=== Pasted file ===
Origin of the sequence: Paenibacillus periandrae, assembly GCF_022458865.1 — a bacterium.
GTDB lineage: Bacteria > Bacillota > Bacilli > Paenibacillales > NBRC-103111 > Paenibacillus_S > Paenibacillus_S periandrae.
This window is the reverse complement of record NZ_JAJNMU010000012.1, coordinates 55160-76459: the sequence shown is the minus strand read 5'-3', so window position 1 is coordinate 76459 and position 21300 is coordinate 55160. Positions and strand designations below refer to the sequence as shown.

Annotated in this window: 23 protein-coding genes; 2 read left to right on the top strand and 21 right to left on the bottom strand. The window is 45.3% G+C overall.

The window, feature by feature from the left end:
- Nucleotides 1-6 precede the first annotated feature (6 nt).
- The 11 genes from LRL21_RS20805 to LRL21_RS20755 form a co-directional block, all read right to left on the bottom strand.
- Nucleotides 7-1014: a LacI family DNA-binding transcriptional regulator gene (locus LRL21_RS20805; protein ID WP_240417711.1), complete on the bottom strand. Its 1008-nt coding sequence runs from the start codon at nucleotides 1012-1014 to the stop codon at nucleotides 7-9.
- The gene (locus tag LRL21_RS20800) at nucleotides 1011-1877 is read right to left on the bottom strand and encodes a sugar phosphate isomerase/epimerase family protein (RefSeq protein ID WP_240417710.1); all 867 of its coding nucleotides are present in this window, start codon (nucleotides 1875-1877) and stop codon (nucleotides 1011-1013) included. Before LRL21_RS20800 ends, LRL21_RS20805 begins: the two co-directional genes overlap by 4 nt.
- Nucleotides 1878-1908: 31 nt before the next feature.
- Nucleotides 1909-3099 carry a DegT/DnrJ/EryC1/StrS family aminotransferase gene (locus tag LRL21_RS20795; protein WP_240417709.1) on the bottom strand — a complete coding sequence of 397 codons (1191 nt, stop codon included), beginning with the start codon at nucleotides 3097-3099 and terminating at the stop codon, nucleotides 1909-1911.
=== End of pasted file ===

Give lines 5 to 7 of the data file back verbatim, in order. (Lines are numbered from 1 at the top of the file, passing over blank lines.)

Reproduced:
The window, feature by feature from the left end:
- Nucleotides 1-6 precede the first annotated feature (6 nt).
- The 11 genes from LRL21_RS20805 to LRL21_RS20755 form a co-directional block, all read right to left on the bottom strand.